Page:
This post originally appeared at the Christensen Institute on February 13, 2015.
As ESEA debates heat up on the Hill this month, in addition to reconsidering the federal role in school accountability, there has been a growing discussion about whether and how the federal government should fund innovation in education. There are a variety of programs under consideration that could make this happen.
For example, earlier this week, Representative Jared Polis (D-CO) re-introduced the Investing in Innovation in Education Act, which would award money for classroom technology investments, among other things. And Senators Orrin Hatch (R-UT) and Marco Rubio (R-FL) are floating the 21st Century Classroom Innovation Act, which calls for the government to carve out supports for school systems that are blending face-to-face and online instruction.
Although federal innovation grants are not new to the education field, they could be a potent driver of moving personalized learning forward. What are the potential benefits of a federal innovation agenda and where would these dollars be best spent? Here are three areas to consider:
First, subsidizing switching costs to move toward blended learning—and studying those costs and benefits. We are frequently asked, “How much does it cost to implement blended learning?” But it’s difficult for us to give a clear estimate because schools incur widely varying costs when going blended depending on their circumstances, infrastructure, or other factors. What we do know, however, is that schools have limited access to funds to make that transition. The federal government can start to fill this gap by creating programs that support blended learning. A rigorous grant application process could also unearth helpful data on how school systems are estimating their own switching costs, where they are or are not looking for grant money, and how they are breaking down one-time versus ongoing expenses—this is data that currently is ill-defined and rarely studied in depth.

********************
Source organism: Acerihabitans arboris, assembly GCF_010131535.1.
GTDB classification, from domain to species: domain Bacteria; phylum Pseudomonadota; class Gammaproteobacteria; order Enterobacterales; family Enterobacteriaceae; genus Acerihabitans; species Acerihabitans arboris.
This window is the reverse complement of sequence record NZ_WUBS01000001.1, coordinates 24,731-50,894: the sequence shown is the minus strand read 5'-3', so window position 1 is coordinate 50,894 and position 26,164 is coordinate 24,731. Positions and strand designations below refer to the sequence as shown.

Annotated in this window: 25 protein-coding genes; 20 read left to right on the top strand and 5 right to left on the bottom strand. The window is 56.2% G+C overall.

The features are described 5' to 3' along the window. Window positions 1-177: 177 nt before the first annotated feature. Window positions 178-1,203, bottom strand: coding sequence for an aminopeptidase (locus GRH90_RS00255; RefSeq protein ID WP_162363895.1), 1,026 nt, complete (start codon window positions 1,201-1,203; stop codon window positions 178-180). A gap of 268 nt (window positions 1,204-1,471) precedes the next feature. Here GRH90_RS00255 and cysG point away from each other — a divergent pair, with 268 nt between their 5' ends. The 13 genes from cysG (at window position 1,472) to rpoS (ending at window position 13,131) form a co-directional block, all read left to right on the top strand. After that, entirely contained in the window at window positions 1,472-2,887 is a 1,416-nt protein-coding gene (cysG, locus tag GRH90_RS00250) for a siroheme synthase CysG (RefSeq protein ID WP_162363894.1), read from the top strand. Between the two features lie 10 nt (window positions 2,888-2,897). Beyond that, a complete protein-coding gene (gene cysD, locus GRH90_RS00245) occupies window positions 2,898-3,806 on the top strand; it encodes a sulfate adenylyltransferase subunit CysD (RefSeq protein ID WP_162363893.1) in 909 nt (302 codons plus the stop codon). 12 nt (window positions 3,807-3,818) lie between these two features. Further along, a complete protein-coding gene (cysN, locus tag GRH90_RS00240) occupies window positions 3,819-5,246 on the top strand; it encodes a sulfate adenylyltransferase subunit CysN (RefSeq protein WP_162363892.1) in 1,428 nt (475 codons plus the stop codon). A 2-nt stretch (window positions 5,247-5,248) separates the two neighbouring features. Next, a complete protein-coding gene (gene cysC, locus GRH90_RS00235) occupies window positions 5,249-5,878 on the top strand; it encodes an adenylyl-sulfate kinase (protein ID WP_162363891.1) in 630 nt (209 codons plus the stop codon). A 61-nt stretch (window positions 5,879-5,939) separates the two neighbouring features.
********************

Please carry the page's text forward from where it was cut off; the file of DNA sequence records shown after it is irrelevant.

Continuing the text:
Second, seeding local examples and proof points of blended, competency-based schools. A lot of the details of policy and funding streams that could move us to more personalized-learning models must get worked out at the state level. But there’s a bit of a chicken-and-egg dilemma happening right now in the states: policymakers are being asked to legislate in support of models that by and large don’t exist yet. And few states are shelling out substantial funds to subsidize the switching costs described above. Awarding federal grants to local school systems that are pursuing blended- and personalized-learning models could exert pressure on state policymakers by showing—concretely—what personalized approaches could look like in their states when brokered by local educators and leaders whom they know and trust. Without sufficient funding to create homegrown proof points, I worry that state policymakers might miss the mark in trying to support personalized-learning models. With innovation investments in support of schools transitioning to blended- and personalized-learning approaches, the federal government could fill this gap in proof points without forcing a particular policy agenda upon the states.
Third, doubling down on R&D. Currently, some of the most exciting R&D in personalized learning is happening within the education technology companies that are creating tools and products for schools. We need more robust political and financial support, however, for education research across states and schools that are deploying different models and tools, as well as serving a variety of students. Grants to fund innovation could provide a rich sample of school systems to study, and the government could set parameters that would allow for more robust comparisons across these school systems. There is already valuable information about the successes and challenges of personalized-learning implementation that is coming out of Race to the Top District Grants—for example, Education Week produced a great set of grantee report cards and the Department of Education commissioned a number of case studies describing the activities afoot in some districts.
Still, a key research question in personalized learning remains unanswered—to really take personalized learning to scale, we need to begin by answering the question of what approaches work best for what students in what circumstances. The federal government, as a funder of innovation and one of the biggest investors in research more broadly, can position itself to lead the way in answering that question, in part borrowing from the experiments and experiences among its grantees.
With an eye towards these three areas, the federal government may successfully fill real gaps in the personalized learning landscape, while leaving room for experimentation at the state and local level.
Julia researches innovative policies and practices in K-12 education, with a focus on competency based education policies, blended learning models, and initiatives to increase students’ social capital.